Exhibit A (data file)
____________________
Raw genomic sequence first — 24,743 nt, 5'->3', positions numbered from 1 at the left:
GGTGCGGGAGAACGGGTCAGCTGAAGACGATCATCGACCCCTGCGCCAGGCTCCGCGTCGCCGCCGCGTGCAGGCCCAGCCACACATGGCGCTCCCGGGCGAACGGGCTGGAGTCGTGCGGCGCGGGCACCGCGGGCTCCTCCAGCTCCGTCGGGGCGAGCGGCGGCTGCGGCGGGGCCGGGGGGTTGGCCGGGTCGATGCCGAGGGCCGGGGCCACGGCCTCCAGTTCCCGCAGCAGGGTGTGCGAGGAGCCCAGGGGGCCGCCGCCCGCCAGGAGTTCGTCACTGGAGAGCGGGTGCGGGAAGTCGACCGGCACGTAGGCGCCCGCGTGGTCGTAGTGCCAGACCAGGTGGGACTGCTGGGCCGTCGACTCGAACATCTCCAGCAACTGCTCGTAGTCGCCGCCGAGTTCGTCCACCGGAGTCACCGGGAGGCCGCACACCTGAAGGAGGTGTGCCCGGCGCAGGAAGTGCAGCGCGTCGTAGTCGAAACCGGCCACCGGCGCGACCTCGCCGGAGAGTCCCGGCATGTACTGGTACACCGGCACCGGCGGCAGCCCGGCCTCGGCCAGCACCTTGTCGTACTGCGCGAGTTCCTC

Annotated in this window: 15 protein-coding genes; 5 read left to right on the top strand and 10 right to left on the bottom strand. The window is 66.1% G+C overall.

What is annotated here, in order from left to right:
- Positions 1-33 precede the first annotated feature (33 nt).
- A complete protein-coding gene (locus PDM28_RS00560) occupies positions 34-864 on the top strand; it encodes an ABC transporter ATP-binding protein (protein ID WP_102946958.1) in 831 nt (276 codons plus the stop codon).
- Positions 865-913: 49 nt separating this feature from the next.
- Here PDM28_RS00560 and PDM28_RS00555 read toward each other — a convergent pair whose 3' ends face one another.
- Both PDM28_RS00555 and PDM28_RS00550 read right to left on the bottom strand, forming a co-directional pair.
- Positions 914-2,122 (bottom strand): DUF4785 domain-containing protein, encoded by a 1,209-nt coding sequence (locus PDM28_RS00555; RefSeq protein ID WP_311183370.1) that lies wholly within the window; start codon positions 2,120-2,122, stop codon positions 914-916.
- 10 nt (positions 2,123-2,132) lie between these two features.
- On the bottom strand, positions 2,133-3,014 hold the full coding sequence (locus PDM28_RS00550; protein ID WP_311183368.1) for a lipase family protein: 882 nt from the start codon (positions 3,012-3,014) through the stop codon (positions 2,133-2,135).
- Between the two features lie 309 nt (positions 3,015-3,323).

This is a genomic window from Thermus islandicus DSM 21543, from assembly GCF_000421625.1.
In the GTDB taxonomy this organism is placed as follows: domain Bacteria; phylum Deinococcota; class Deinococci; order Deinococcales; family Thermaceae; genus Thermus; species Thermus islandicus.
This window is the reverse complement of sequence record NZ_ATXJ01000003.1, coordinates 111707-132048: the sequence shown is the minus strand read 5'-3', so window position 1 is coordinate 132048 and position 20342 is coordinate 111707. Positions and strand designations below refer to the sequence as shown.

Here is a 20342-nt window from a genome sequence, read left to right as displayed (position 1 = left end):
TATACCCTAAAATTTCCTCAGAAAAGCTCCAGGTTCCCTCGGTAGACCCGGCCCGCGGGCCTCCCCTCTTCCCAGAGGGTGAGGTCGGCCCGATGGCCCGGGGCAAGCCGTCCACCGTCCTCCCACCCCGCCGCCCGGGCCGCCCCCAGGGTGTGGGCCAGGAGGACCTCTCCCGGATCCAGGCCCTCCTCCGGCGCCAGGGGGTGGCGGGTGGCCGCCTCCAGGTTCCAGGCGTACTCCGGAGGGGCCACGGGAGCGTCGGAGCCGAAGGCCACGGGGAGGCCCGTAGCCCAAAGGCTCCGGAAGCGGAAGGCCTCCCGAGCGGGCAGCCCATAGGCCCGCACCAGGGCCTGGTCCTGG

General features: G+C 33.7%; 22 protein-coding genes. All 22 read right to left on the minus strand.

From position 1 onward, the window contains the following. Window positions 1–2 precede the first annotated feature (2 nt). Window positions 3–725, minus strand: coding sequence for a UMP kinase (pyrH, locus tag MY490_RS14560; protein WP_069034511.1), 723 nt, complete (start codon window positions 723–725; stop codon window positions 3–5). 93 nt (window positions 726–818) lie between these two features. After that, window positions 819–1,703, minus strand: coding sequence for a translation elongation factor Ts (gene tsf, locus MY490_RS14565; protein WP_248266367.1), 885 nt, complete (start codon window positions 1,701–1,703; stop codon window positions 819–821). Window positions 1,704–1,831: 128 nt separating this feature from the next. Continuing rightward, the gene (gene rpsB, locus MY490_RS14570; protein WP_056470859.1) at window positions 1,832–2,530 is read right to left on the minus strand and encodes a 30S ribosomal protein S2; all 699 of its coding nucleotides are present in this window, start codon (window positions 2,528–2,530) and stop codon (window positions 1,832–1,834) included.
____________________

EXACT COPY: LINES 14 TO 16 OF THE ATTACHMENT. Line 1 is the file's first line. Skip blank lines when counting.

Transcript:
This is a genomic window from Thermus islandicus DSM 21543, from assembly GCF_000421625.1.
In the GTDB taxonomy this organism is placed as follows: domain Bacteria; phylum Deinococcota; class Deinococci; order Deinococcales; family Thermaceae; genus Thermus; species Thermus islandicus.
This window is the reverse complement of sequence record NZ_ATXJ01000003.1, coordinates 111707-132048: the sequence shown is the minus strand read 5'-3', so window position 1 is coordinate 132048 and position 20342 is coordinate 111707. Positions and strand designations below refer to the sequence as shown.